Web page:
Genetics and ELSI Report Series
The Human Genetics Programme is producing a series of reports on the four identified ELSI priority areas: Genetics Patents, Genetic Testing and Screening, Pharmacogenetics and Genetic Databanks.
Genetics, genomics and the patenting of DNA (2005)
Medical Genetic Services in Developing Countries: The Ethical, Legal and Social Implications of Genetic Testing and Screening
(to be published in September 2006)
This publication considers the primary ethical, legal, and social issues associated with the establishment of medical genetic services in developing countries, in particular genetic testing and screening. The goal of this report is to expand and enrich the discussion of some of the major ELSI specific to medical genetic services in developing countries, and to suggest principles of effective management of the ELSI of genetic testing and screening in these contexts.
While some of the issues and challenges raised by genetic testing and screening arise globally, there are other concerns that are specific or more prevalent in developing countries. For example, discrimination and stigmatization can present informal barriers to healthcare access worldwide. Many international and national reports on genetic testing and screening have focused extensively on the potential for discrimination in relation to health insurance and employment. While this is also a concern in developing countries, an additional concern about stigmatization relates to the discrimination of female carriers in marriage, particularly in communities with a high prevalence of autosomal recessive genetic diseases and a cultural preference for arranged marriage. Other issues are equally relevant to developed and developing countries but have a greater impact in developing countries. For example, the concerns around commercial genetic testing are more acute in environments with lower levels of public testing facilities and limited, or no, regulatory structures in place to protect patient safety and provide quality assurance. Such environments are more prevalent in developing, low-income, countries.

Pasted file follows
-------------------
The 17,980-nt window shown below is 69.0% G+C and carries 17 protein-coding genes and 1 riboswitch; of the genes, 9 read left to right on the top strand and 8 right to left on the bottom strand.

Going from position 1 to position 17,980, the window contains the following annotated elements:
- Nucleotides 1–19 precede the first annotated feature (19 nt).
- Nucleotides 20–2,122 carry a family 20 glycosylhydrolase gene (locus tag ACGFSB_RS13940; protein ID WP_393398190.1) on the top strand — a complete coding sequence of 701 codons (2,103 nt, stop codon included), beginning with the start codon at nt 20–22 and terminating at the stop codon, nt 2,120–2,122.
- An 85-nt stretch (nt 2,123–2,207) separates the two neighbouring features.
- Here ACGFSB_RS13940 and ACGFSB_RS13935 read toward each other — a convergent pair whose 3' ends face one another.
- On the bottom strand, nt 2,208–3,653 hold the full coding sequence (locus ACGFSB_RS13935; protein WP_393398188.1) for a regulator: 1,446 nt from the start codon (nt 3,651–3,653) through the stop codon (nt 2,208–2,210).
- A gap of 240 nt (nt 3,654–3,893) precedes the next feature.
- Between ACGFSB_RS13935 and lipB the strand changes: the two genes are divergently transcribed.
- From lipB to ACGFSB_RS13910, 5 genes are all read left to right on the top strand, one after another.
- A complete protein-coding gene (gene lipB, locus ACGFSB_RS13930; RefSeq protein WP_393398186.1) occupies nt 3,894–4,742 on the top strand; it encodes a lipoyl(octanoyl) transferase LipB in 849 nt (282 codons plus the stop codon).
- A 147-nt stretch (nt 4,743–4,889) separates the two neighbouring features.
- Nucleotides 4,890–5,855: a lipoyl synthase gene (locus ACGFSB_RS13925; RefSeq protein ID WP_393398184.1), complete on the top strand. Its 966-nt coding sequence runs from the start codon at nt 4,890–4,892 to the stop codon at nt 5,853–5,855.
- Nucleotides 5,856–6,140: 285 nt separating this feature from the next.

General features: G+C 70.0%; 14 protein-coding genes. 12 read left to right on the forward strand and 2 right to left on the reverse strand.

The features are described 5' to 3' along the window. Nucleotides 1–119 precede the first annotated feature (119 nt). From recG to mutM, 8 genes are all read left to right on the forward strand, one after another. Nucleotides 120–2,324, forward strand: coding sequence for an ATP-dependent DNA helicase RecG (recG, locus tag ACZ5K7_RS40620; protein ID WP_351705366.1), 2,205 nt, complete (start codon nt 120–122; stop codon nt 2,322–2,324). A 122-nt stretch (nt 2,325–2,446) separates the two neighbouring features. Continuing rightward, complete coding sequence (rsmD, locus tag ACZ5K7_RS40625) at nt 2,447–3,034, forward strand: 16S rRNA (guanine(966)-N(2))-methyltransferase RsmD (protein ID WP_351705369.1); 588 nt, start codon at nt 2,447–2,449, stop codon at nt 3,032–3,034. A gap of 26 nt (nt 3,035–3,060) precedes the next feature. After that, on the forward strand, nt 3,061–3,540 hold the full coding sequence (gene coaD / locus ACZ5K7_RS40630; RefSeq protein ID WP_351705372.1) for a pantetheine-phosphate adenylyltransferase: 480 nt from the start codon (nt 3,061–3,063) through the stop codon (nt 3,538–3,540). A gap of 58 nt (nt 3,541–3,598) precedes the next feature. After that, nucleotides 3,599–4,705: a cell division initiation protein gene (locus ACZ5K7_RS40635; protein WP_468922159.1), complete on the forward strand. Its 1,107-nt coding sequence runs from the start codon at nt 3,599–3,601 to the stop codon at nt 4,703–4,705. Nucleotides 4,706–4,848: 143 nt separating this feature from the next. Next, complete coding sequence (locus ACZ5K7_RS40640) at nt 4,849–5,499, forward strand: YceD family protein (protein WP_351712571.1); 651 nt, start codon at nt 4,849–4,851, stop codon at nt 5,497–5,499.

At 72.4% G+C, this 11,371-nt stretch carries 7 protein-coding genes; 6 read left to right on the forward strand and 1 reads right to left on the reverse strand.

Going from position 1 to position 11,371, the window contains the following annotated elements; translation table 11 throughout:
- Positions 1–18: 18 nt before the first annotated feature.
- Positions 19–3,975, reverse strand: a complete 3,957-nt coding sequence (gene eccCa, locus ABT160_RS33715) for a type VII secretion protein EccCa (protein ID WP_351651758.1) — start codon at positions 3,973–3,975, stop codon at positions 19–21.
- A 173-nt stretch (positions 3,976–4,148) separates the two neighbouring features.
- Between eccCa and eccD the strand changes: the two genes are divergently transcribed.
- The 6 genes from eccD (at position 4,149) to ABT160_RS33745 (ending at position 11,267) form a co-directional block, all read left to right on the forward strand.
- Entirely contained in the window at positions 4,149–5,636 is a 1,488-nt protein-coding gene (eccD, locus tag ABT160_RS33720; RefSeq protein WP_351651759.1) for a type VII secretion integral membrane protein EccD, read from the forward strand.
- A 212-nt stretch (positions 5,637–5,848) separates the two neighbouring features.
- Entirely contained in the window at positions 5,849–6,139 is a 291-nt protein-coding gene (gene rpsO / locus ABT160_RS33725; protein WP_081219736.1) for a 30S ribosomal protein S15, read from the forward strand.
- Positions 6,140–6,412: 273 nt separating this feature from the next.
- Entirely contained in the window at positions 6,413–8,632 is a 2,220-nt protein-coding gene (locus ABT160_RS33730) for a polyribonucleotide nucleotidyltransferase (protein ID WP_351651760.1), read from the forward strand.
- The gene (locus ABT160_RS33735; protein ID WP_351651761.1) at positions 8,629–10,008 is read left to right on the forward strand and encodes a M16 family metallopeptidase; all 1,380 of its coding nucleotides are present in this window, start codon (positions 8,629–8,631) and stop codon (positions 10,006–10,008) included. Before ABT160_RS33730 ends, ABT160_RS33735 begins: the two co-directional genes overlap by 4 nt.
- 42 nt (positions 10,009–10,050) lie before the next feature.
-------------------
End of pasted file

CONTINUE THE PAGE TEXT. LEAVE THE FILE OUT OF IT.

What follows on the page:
The report will focus on seven major ethical, social, and legal issues that apply to the introduction of medical genetic services. These are: distributive justice; the social context in developing countries as it specifically relates to testing and screening, including consanguineous and endogamous marriage, religion, views on gender, and views and policies on abortion; stigmatization and discrimination; protection of privacy and confidentiality; the provision of genetic counselling; genetics education; and ensuring patient safety.
The Ethical, Legal and Social Implications of Pharmacogenomics in Developing Countries
(to be published in October 2006)
This publication considers the ethical, legal, and social issues (ELSI) associated with research and development of pharmacogenomic tests and treatment in developing countries. As pharmacogenomics is a newly emerging field, the aim of this report is to consider some of the main ELSI that will be important in the development of the field in order to provide a starting point for further discussion. The report also makes recommendations for the effective and ethical pursuit of pharmacogenomic research and implementation.